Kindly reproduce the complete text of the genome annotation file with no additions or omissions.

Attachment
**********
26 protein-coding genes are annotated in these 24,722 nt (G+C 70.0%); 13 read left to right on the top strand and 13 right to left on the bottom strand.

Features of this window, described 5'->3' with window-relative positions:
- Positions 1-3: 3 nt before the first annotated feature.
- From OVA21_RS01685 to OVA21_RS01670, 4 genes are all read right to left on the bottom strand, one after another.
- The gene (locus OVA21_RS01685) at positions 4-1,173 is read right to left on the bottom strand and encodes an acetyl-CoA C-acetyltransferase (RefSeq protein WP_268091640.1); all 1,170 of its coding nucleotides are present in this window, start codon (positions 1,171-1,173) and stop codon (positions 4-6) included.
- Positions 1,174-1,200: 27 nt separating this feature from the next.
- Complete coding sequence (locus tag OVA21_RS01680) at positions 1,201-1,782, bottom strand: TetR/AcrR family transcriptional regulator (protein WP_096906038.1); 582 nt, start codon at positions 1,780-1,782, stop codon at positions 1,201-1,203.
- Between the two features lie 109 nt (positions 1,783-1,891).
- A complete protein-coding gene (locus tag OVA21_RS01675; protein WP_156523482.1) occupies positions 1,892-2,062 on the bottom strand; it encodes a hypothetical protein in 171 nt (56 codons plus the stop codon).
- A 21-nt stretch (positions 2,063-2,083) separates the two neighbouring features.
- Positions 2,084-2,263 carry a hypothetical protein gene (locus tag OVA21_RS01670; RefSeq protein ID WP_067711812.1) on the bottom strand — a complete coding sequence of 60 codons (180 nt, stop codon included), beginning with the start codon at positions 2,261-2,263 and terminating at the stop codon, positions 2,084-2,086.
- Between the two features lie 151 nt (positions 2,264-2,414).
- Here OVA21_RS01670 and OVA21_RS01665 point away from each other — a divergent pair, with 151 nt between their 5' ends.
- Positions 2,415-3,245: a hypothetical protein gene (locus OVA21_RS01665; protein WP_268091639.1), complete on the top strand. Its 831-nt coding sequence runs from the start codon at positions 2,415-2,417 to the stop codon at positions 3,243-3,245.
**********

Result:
26 protein-coding genes are annotated in these 24,722 nt (G+C 70.0%); 13 read left to right on the top strand and 13 right to left on the bottom strand.

Features of this window, described 5'->3' with window-relative positions:
- Positions 1-3: 3 nt before the first annotated feature.
- From OVA21_RS01685 to OVA21_RS01670, 4 genes are all read right to left on the bottom strand, one after another.
- The gene (locus OVA21_RS01685) at positions 4-1,173 is read right to left on the bottom strand and encodes an acetyl-CoA C-acetyltransferase (RefSeq protein WP_268091640.1); all 1,170 of its coding nucleotides are present in this window, start codon (positions 1,171-1,173) and stop codon (positions 4-6) included.
- Positions 1,174-1,200: 27 nt separating this feature from the next.
- Complete coding sequence (locus tag OVA21_RS01680) at positions 1,201-1,782, bottom strand: TetR/AcrR family transcriptional regulator (protein WP_096906038.1); 582 nt, start codon at positions 1,780-1,782, stop codon at positions 1,201-1,203.
- Between the two features lie 109 nt (positions 1,783-1,891).
- A complete protein-coding gene (locus tag OVA21_RS01675; protein WP_156523482.1) occupies positions 1,892-2,062 on the bottom strand; it encodes a hypothetical protein in 171 nt (56 codons plus the stop codon).
- A 21-nt stretch (positions 2,063-2,083) separates the two neighbouring features.
- Positions 2,084-2,263 carry a hypothetical protein gene (locus tag OVA21_RS01670; RefSeq protein ID WP_067711812.1) on the bottom strand — a complete coding sequence of 60 codons (180 nt, stop codon included), beginning with the start codon at positions 2,261-2,263 and terminating at the stop codon, positions 2,084-2,086.
- Between the two features lie 151 nt (positions 2,264-2,414).
- Here OVA21_RS01670 and OVA21_RS01665 point away from each other — a divergent pair, with 151 nt between their 5' ends.
- Positions 2,415-3,245: a hypothetical protein gene (locus OVA21_RS01665; protein WP_268091639.1), complete on the top strand. Its 831-nt coding sequence runs from the start codon at positions 2,415-2,417 to the stop codon at positions 3,243-3,245.